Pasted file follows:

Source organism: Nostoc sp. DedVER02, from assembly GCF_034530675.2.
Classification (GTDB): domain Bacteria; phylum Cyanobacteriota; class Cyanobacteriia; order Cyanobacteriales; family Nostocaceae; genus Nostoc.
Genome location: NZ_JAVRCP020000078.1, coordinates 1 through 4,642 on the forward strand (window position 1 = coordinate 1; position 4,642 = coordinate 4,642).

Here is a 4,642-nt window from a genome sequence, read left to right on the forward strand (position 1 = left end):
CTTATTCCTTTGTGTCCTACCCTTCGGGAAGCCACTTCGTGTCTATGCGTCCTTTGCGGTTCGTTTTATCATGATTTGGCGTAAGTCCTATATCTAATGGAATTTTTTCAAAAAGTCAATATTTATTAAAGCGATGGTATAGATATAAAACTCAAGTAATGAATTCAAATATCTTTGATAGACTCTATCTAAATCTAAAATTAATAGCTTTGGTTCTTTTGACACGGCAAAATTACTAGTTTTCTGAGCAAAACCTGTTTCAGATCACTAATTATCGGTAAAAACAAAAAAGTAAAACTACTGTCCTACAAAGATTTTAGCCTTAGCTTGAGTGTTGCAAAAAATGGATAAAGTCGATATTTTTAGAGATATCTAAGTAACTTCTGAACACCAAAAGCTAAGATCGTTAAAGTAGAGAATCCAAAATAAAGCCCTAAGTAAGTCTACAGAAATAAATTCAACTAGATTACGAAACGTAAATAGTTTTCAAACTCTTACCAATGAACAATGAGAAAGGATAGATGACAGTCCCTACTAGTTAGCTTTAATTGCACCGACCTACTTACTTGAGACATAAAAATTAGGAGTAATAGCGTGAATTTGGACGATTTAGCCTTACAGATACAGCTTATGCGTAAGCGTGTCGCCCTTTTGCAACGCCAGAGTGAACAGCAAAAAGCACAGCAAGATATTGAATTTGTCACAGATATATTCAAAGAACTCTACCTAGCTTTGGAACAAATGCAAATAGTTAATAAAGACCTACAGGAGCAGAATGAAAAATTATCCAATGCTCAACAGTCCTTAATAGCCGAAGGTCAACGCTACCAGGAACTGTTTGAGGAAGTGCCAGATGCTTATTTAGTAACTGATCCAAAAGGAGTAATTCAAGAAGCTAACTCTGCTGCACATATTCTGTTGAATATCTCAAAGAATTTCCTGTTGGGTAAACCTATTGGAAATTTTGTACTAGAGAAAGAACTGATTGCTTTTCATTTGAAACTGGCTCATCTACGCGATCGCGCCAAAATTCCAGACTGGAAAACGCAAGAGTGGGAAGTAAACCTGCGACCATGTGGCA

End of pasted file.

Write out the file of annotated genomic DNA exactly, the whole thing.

Source organism: Nostoc sp. DedVER02, from assembly GCF_034530675.2.
Classification (GTDB): domain Bacteria; phylum Cyanobacteriota; class Cyanobacteriia; order Cyanobacteriales; family Nostocaceae; genus Nostoc.
Genome location: NZ_JAVRCP020000078.1, coordinates 1 through 4,642 on the forward strand (window position 1 = coordinate 1; position 4,642 = coordinate 4,642).

Here is a 4,642-nt window from a genome sequence, read left to right on the forward strand (position 1 = left end):
CTTATTCCTTTGTGTCCTACCCTTCGGGAAGCCACTTCGTGTCTATGCGTCCTTTGCGGTTCGTTTTATCATGATTTGGCGTAAGTCCTATATCTAATGGAATTTTTTCAAAAAGTCAATATTTATTAAAGCGATGGTATAGATATAAAACTCAAGTAATGAATTCAAATATCTTTGATAGACTCTATCTAAATCTAAAATTAATAGCTTTGGTTCTTTTGACACGGCAAAATTACTAGTTTTCTGAGCAAAACCTGTTTCAGATCACTAATTATCGGTAAAAACAAAAAAGTAAAACTACTGTCCTACAAAGATTTTAGCCTTAGCTTGAGTGTTGCAAAAAATGGATAAAGTCGATATTTTTAGAGATATCTAAGTAACTTCTGAACACCAAAAGCTAAGATCGTTAAAGTAGAGAATCCAAAATAAAGCCCTAAGTAAGTCTACAGAAATAAATTCAACTAGATTACGAAACGTAAATAGTTTTCAAACTCTTACCAATGAACAATGAGAAAGGATAGATGACAGTCCCTACTAGTTAGCTTTAATTGCACCGACCTACTTACTTGAGACATAAAAATTAGGAGTAATAGCGTGAATTTGGACGATTTAGCCTTACAGATACAGCTTATGCGTAAGCGTGTCGCCCTTTTGCAACGCCAGAGTGAACAGCAAAAAGCACAGCAAGATATTGAATTTGTCACAGATATATTCAAAGAACTCTACCTAGCTTTGGAACAAATGCAAATAGTTAATAAAGACCTACAGGAGCAGAATGAAAAATTATCCAATGCTCAACAGTCCTTAATAGCCGAAGGTCAACGCTACCAGGAACTGTTTGAGGAAGTGCCAGATGCTTATTTAGTAACTGATCCAAAAGGAGTAATTCAAGAAGCTAACTCTGCTGCACATATTCTGTTGAATATCTCAAAGAATTTCCTGTTGGGTAAACCTATTGGAAATTTTGTACTAGAGAAAGAACTGATTGCTTTTCATTTGAAACTGGCTCATCTACGCGATCGCGCCAAAATTCCAGACTGGAAAACGCAAGAGTGGGAAGTAAACCTGCGACCATGTGGCA